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November 27. 2012 9:46PM

Engineers say some damage at Epping school was caused by earthquake

EPPING - Engineers have determined that some of the damage found at Watson Academy likely resulted from last month's strong earthquake, but pointed out that the 130-year-old building was compromised even before the quake hit.

In a draft report prepared by SFC Engineering Partnership Inc. of Auburn, engineers who inspected the building shortly after the 4.0 quake on Oct. 16 said the building "was already in a vulnerable state for an earthquake of the magnitude recently experienced to cause the damage observed. That vulnerability became evident as the general framing layout and specific design features of the renovated timber structure were revealed."

Watson Academy housed the town's recreation center until last month when it was closed so the damage could be assessed. The recreation center has been forced to relocate as town officials decide whether to propose repairs to the building that could carry a price tag of between $100,000 and $500,000.

The damage outlined in the engineering report included cracked drywall and wall panels on both floors; door trim separation resulting in at least three doors that are now difficult to close because the door frames have dropped and separated from the door trim; sloping floors; overstressed and fractured wood floor framing; and problems with roof trusses.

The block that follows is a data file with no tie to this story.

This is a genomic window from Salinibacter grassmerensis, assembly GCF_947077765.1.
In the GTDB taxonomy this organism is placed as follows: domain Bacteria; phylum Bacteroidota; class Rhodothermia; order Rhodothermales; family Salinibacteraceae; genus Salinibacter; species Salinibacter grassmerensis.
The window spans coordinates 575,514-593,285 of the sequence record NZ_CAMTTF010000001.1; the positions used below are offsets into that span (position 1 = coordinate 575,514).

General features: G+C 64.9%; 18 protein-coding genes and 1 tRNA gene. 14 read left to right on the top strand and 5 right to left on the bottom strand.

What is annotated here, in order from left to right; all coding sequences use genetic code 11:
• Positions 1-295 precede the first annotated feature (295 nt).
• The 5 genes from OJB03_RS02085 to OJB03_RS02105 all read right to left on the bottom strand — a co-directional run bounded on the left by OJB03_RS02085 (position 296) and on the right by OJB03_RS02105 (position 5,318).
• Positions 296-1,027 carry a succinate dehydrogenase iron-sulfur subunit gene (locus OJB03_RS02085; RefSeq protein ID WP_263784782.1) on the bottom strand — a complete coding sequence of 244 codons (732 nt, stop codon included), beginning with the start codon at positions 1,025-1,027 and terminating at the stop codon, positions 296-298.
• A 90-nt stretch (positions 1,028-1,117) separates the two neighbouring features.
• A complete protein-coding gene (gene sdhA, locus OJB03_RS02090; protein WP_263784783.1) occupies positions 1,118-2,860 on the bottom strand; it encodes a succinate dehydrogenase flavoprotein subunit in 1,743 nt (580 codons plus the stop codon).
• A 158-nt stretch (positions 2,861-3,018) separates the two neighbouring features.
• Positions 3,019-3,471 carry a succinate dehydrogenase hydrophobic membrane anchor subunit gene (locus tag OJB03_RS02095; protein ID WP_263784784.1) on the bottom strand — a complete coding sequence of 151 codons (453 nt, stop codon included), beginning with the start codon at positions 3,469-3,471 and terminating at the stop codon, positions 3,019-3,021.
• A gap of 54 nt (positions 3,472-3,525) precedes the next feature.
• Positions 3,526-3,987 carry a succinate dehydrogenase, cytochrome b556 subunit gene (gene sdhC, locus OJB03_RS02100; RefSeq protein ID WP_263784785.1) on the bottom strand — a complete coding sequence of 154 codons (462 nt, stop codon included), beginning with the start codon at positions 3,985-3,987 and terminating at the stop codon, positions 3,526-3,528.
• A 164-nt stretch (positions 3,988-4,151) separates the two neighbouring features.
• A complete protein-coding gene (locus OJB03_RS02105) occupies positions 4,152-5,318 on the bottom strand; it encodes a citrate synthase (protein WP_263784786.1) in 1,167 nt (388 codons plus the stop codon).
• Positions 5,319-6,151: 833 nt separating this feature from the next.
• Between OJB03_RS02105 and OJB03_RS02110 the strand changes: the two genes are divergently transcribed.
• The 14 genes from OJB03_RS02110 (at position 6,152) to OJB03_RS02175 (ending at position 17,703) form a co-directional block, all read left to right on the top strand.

Some of the cracks in the drywall and wall panels appear to have existed for some time while others were more recent, the report said. Most of the cracks were found on the second floor.

Nearly every floor on both levels of Watson Academy is sloping toward the center of the building, the report said.

In addition, the report said, "there are signs of stress fractures in the wood joists and beams occurring throughout the basement. . It is likely that the joists were already quite damaged and overstressed for some time prior to the seismic event."

The report said poorly placed shims supporting severely damaged joists at the center portion of the building in the boiler room were key to the damage found on the upper floor.

"The layout of the building shows that the center wall was creating an unintended load path to the joists that were compromised by the placement of the shims. The earthquake likely got the cross wall on the upper floor to rock back and forth. With no continuous hold downs to keep each end from lifting, the wall may have been slammed up and down as the earthquake got the building to rock," the report said.

The rocking of the bell tower and the heavy bell above the roof level is also believed to have contributed to the bowing of wood panels and the shifting of door frames.

While selectmen are awaiting a final report with additional findings and repair options, the engineering firm made some preliminary recommendations. The draft report said the central floor joists of the first floor framing are damaged beyond repair. New floor framing would be needed and the beams that support the joists must be strengthened, the report said.

The firm also suggested installing a new carrying beam in the basement.

jschreiber@newstote.com


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